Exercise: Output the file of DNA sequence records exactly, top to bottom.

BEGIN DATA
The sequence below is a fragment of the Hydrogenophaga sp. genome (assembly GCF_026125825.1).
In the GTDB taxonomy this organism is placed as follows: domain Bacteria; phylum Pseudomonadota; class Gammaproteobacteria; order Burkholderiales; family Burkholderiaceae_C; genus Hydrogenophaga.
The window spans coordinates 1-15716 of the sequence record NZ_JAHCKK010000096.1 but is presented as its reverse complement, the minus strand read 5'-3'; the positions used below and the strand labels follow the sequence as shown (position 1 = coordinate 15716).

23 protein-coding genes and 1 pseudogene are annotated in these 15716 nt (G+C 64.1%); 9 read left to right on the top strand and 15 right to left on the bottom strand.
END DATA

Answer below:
The sequence below is a fragment of the Hydrogenophaga sp. genome (assembly GCF_026125825.1).
In the GTDB taxonomy this organism is placed as follows: domain Bacteria; phylum Pseudomonadota; class Gammaproteobacteria; order Burkholderiales; family Burkholderiaceae_C; genus Hydrogenophaga.
The window spans coordinates 1-15716 of the sequence record NZ_JAHCKK010000096.1 but is presented as its reverse complement, the minus strand read 5'-3'; the positions used below and the strand labels follow the sequence as shown (position 1 = coordinate 15716).

23 protein-coding genes and 1 pseudogene are annotated in these 15716 nt (G+C 64.1%); 9 read left to right on the top strand and 15 right to left on the bottom strand.